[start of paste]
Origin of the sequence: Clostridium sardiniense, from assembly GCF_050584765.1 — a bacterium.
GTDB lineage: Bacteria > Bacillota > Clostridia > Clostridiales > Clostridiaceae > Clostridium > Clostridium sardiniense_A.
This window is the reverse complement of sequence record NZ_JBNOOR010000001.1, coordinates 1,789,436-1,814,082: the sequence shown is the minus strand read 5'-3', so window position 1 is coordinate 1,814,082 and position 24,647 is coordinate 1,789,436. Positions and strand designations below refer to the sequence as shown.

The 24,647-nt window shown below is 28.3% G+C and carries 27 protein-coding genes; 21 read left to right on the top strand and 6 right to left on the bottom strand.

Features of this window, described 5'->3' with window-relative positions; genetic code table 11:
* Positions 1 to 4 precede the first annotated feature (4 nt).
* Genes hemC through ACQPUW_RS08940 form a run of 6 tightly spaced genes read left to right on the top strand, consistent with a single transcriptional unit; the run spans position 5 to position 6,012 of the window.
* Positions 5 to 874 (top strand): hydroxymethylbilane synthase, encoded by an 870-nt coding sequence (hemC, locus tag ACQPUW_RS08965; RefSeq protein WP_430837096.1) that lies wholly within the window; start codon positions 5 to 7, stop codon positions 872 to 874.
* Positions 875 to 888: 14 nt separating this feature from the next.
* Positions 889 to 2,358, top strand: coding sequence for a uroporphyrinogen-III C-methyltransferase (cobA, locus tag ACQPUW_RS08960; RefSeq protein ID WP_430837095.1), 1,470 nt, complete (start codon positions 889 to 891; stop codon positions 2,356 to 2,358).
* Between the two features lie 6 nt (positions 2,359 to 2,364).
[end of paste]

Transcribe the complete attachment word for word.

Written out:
Origin of the sequence: Clostridium sardiniense, from assembly GCF_050584765.1 — a bacterium.
GTDB lineage: Bacteria > Bacillota > Clostridia > Clostridiales > Clostridiaceae > Clostridium > Clostridium sardiniense_A.
This window is the reverse complement of sequence record NZ_JBNOOR010000001.1, coordinates 1,789,436-1,814,082: the sequence shown is the minus strand read 5'-3', so window position 1 is coordinate 1,814,082 and position 24,647 is coordinate 1,789,436. Positions and strand designations below refer to the sequence as shown.

The 24,647-nt window shown below is 28.3% G+C and carries 27 protein-coding genes; 21 read left to right on the top strand and 6 right to left on the bottom strand.

Features of this window, described 5'->3' with window-relative positions; genetic code table 11:
* Positions 1 to 4 precede the first annotated feature (4 nt).
* Genes hemC through ACQPUW_RS08940 form a run of 6 tightly spaced genes read left to right on the top strand, consistent with a single transcriptional unit; the run spans position 5 to position 6,012 of the window.
* Positions 5 to 874 (top strand): hydroxymethylbilane synthase, encoded by an 870-nt coding sequence (hemC, locus tag ACQPUW_RS08965; RefSeq protein WP_430837096.1) that lies wholly within the window; start codon positions 5 to 7, stop codon positions 872 to 874.
* Positions 875 to 888: 14 nt separating this feature from the next.
* Positions 889 to 2,358, top strand: coding sequence for a uroporphyrinogen-III C-methyltransferase (cobA, locus tag ACQPUW_RS08960; RefSeq protein ID WP_430837095.1), 1,470 nt, complete (start codon positions 889 to 891; stop codon positions 2,356 to 2,358).
* Between the two features lie 6 nt (positions 2,359 to 2,364).